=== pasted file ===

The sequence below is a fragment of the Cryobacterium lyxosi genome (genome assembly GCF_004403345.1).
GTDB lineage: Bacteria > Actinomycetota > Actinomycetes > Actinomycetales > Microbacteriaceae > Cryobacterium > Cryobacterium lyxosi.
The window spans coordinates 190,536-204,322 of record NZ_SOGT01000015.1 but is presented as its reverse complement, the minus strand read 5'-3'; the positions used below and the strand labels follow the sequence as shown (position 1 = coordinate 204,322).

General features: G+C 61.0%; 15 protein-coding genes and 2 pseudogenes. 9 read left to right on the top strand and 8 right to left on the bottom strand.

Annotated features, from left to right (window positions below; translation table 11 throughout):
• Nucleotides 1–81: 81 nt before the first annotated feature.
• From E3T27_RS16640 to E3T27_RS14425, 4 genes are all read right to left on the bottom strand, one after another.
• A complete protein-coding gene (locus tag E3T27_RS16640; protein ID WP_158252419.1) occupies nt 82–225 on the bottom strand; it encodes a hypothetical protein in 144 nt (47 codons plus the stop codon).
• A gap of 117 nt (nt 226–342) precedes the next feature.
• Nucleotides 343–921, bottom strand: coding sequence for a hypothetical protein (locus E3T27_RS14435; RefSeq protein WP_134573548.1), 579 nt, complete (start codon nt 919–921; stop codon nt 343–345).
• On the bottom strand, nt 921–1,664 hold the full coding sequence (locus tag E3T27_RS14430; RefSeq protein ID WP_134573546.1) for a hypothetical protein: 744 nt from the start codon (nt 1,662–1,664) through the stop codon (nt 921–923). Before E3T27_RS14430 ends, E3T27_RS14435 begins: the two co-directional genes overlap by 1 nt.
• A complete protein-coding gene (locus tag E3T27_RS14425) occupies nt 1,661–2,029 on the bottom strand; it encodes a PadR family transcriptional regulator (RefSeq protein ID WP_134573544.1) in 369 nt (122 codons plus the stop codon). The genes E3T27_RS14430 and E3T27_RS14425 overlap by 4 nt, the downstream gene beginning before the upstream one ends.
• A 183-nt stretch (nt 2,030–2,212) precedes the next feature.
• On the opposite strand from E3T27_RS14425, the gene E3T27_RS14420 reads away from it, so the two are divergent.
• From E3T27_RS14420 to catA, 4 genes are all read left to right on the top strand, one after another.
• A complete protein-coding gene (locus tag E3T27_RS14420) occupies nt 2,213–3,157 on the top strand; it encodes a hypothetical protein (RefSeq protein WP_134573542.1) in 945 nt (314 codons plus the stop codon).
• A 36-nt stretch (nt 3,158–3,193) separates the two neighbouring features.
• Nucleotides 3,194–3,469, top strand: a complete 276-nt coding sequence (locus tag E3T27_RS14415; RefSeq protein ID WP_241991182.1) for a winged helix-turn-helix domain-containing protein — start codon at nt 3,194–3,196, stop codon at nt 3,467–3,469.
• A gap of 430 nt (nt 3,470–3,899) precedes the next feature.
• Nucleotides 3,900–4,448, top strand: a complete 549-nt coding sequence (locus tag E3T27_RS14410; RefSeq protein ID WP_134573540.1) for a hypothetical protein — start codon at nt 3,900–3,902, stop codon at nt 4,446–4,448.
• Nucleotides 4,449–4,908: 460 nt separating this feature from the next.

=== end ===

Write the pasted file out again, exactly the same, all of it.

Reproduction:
The sequence below is a fragment of the Cryobacterium lyxosi genome (genome assembly GCF_004403345.1).
GTDB lineage: Bacteria > Actinomycetota > Actinomycetes > Actinomycetales > Microbacteriaceae > Cryobacterium > Cryobacterium lyxosi.
The window spans coordinates 190,536-204,322 of record NZ_SOGT01000015.1 but is presented as its reverse complement, the minus strand read 5'-3'; the positions used below and the strand labels follow the sequence as shown (position 1 = coordinate 204,322).

General features: G+C 61.0%; 15 protein-coding genes and 2 pseudogenes. 9 read left to right on the top strand and 8 right to left on the bottom strand.

Annotated features, from left to right (window positions below; translation table 11 throughout):
• Nucleotides 1–81: 81 nt before the first annotated feature.
• From E3T27_RS16640 to E3T27_RS14425, 4 genes are all read right to left on the bottom strand, one after another.
• A complete protein-coding gene (locus tag E3T27_RS16640; protein ID WP_158252419.1) occupies nt 82–225 on the bottom strand; it encodes a hypothetical protein in 144 nt (47 codons plus the stop codon).
• A gap of 117 nt (nt 226–342) precedes the next feature.
• Nucleotides 343–921, bottom strand: coding sequence for a hypothetical protein (locus E3T27_RS14435; RefSeq protein WP_134573548.1), 579 nt, complete (start codon nt 919–921; stop codon nt 343–345).
• On the bottom strand, nt 921–1,664 hold the full coding sequence (locus tag E3T27_RS14430; RefSeq protein ID WP_134573546.1) for a hypothetical protein: 744 nt from the start codon (nt 1,662–1,664) through the stop codon (nt 921–923). Before E3T27_RS14430 ends, E3T27_RS14435 begins: the two co-directional genes overlap by 1 nt.
• A complete protein-coding gene (locus tag E3T27_RS14425) occupies nt 1,661–2,029 on the bottom strand; it encodes a PadR family transcriptional regulator (RefSeq protein ID WP_134573544.1) in 369 nt (122 codons plus the stop codon). The genes E3T27_RS14430 and E3T27_RS14425 overlap by 4 nt, the downstream gene beginning before the upstream one ends.
• A 183-nt stretch (nt 2,030–2,212) precedes the next feature.
• On the opposite strand from E3T27_RS14425, the gene E3T27_RS14420 reads away from it, so the two are divergent.
• From E3T27_RS14420 to catA, 4 genes are all read left to right on the top strand, one after another.
• A complete protein-coding gene (locus tag E3T27_RS14420) occupies nt 2,213–3,157 on the top strand; it encodes a hypothetical protein (RefSeq protein WP_134573542.1) in 945 nt (314 codons plus the stop codon).
• A 36-nt stretch (nt 3,158–3,193) separates the two neighbouring features.
• Nucleotides 3,194–3,469, top strand: a complete 276-nt coding sequence (locus tag E3T27_RS14415; RefSeq protein ID WP_241991182.1) for a winged helix-turn-helix domain-containing protein — start codon at nt 3,194–3,196, stop codon at nt 3,467–3,469.
• A gap of 430 nt (nt 3,470–3,899) precedes the next feature.
• Nucleotides 3,900–4,448, top strand: a complete 549-nt coding sequence (locus tag E3T27_RS14410; RefSeq protein ID WP_134573540.1) for a hypothetical protein — start codon at nt 3,900–3,902, stop codon at nt 4,446–4,448.
• Nucleotides 4,449–4,908: 460 nt separating this feature from the next.